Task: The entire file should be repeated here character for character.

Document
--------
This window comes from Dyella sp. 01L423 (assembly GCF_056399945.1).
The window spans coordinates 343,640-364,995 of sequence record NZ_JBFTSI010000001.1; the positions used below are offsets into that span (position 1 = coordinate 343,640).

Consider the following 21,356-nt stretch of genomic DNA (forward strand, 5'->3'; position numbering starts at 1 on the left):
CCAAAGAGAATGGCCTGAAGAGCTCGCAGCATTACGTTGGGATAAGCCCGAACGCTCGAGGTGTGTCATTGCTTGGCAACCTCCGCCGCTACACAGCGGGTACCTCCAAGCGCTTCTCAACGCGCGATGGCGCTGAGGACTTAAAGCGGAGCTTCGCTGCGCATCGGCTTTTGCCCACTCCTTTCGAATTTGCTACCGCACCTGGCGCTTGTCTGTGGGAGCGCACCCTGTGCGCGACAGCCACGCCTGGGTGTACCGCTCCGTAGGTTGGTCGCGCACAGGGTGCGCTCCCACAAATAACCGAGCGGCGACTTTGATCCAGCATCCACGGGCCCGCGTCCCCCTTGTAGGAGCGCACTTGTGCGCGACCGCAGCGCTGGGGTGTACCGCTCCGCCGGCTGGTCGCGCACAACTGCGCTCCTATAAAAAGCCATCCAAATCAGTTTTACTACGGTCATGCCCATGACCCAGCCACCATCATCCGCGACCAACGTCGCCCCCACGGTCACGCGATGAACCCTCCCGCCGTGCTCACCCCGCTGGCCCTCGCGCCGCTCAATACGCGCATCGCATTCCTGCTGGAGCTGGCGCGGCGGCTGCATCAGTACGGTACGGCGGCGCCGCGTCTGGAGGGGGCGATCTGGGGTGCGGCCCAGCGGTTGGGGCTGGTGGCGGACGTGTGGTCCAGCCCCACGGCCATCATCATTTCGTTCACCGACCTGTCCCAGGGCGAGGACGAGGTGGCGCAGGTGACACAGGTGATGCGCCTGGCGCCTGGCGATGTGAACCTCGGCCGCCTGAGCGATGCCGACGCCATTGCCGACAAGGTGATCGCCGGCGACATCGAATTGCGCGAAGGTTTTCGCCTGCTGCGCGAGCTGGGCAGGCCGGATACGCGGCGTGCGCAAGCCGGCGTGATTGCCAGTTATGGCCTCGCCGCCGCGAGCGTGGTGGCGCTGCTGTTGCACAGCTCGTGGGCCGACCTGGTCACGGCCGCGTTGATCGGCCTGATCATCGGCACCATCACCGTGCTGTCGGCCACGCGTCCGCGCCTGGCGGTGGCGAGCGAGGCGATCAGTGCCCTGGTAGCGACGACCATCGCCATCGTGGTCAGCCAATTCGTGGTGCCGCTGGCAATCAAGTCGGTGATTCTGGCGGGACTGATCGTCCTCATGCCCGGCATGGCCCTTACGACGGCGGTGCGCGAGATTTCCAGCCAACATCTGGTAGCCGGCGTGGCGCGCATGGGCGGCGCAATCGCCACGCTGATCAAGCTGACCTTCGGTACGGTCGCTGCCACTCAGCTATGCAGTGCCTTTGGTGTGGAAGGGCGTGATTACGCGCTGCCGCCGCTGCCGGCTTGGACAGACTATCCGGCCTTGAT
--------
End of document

This window comes from Dyella sp. 01L423 (assembly GCF_056399945.1).
The window spans coordinates 343,640-364,995 of sequence record NZ_JBFTSI010000001.1; the positions used below are offsets into that span (position 1 = coordinate 343,640).

Consider the following 21,356-nt stretch of genomic DNA (forward strand, 5'->3'; position numbering starts at 1 on the left):
CCAAAGAGAATGGCCTGAAGAGCTCGCAGCATTACGTTGGGATAAGCCCGAACGCTCGAGGTGTGTCATTGCTTGGCAACCTCCGCCGCTACACAGCGGGTACCTCCAAGCGCTTCTCAACGCGCGATGGCGCTGAGGACTTAAAGCGGAGCTTCGCTGCGCATCGGCTTTTGCCCACTCCTTTCGAATTTGCTACCGCACCTGGCGCTTGTCTGTGGGAGCGCACCCTGTGCGCGACAGCCACGCCTGGGTGTACCGCTCCGTAGGTTGGTCGCGCACAGGGTGCGCTCCCACAAATAACCGAGCGGCGACTTTGATCCAGCATCCACGGGCCCGCGTCCCCCTTGTAGGAGCGCACTTGTGCGCGACCGCAGCGCTGGGGTGTACCGCTCCGCCGGCTGGTCGCGCACAACTGCGCTCCTATAAAAAGCCATCCAAATCAGTTTTACTACGGTCATGCCCATGACCCAGCCACCATCATCCGCGACCAACGTCGCCCCCACGGTCACGCGATGAACCCTCCCGCCGTGCTCACCCCGCTGGCCCTCGCGCCGCTCAATACGCGCATCGCATTCCTGCTGGAGCTGGCGCGGCGGCTGCATCAGTACGGTACGGCGGCGCCGCGTCTGGAGGGGGCGATCTGGGGTGCGGCCCAGCGGTTGGGGCTGGTGGCGGACGTGTGGTCCAGCCCCACGGCCATCATCATTTCGTTCACCGACCTGTCCCAGGGCGAGGACGAGGTGGCGCAGGTGACACAGGTGATGCGCCTGGCGCCTGGCGATGTGAACCTCGGCCGCCTGAGCGATGCCGACGCCATTGCCGACAAGGTGATCGCCGGCGACATCGAATTGCGCGAAGGTTTTCGCCTGCTGCGCGAGCTGGGCAGGCCGGATACGCGGCGTGCGCAAGCCGGCGTGATTGCCAGTTATGGCCTCGCCGCCGCGAGCGTGGTGGCGCTGCTGTTGCACAGCTCGTGGGCCGACCTGGTCACGGCCGCGTTGATCGGCCTGATCATCGGCACCATCACCGTGCTGTCGGCCACGCGTCCGCGCCTGGCGGTGGCGAGCGAGGCGATCAGTGCCCTGGTAGCGACGACCATCGCCATCGTGGTCAGCCAATTCGTGGTGCCGCTGGCAATCAAGTCGGTGATTCTGGCGGGACTGATCGTCCTCATGCCCGGCATGGCCCTTACGACGGCGGTGCGCGAGATTTCCAGCCAACATCTGGTAGCCGGCGTGGCGCGCATGGGCGGCGCAATCGCCACGCTGATCAAGCTGACCTTCGGTACGGTCGCTGCCACTCAGCTATGCAGTGCCTTTGGTGTGGAAGGGCGTGATTACGCGCTGCCGCCGCTGCCGGCTTGGACAGACTATCCGGCCTTGAT